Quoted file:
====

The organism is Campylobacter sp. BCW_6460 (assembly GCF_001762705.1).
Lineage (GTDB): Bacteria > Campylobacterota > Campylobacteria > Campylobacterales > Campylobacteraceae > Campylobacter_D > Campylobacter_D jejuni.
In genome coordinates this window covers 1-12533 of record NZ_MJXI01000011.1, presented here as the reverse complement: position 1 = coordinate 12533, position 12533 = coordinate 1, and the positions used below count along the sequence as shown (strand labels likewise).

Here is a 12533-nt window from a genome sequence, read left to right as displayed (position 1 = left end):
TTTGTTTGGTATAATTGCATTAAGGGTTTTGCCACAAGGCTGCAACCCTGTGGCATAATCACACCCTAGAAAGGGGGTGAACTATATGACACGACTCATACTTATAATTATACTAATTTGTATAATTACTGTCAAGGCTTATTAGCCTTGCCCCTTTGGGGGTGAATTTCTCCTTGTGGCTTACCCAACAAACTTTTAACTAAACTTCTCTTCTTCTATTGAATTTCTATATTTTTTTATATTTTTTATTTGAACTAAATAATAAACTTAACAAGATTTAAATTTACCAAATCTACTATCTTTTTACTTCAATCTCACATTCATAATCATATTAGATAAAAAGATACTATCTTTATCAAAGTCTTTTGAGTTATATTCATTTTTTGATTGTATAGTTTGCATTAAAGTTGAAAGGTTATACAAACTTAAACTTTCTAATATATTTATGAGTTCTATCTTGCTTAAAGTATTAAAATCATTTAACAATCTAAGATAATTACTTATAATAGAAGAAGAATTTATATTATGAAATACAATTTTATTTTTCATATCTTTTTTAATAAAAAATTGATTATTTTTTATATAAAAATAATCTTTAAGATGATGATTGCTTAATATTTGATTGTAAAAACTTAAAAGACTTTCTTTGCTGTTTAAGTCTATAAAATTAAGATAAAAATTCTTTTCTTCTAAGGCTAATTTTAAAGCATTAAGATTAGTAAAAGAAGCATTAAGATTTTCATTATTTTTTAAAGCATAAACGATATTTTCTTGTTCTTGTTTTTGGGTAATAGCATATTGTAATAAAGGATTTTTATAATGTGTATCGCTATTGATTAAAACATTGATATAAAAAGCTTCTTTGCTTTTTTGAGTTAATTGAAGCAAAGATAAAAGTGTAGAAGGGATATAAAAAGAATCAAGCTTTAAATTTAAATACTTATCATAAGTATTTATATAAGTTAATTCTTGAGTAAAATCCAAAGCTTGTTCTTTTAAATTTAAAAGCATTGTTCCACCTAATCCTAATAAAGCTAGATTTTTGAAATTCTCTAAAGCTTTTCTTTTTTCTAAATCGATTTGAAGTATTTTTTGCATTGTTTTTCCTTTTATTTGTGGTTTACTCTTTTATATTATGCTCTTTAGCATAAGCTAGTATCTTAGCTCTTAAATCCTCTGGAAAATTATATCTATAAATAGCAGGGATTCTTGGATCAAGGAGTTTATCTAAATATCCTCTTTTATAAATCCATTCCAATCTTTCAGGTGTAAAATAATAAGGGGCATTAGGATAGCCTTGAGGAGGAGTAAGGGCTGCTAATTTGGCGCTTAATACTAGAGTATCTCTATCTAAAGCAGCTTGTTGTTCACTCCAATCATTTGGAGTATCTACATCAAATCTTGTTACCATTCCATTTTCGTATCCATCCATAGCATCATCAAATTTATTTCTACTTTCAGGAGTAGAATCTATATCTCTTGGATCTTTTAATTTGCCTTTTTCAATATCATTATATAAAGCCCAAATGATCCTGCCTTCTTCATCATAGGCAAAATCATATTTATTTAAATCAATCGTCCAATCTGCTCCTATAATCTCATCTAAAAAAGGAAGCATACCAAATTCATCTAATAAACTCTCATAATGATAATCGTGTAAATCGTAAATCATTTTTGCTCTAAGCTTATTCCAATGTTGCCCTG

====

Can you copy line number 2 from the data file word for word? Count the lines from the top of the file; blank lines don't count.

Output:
Lineage (GTDB): Bacteria > Campylobacterota > Campylobacteria > Campylobacterales > Campylobacteraceae > Campylobacter_D > Campylobacter_D jejuni.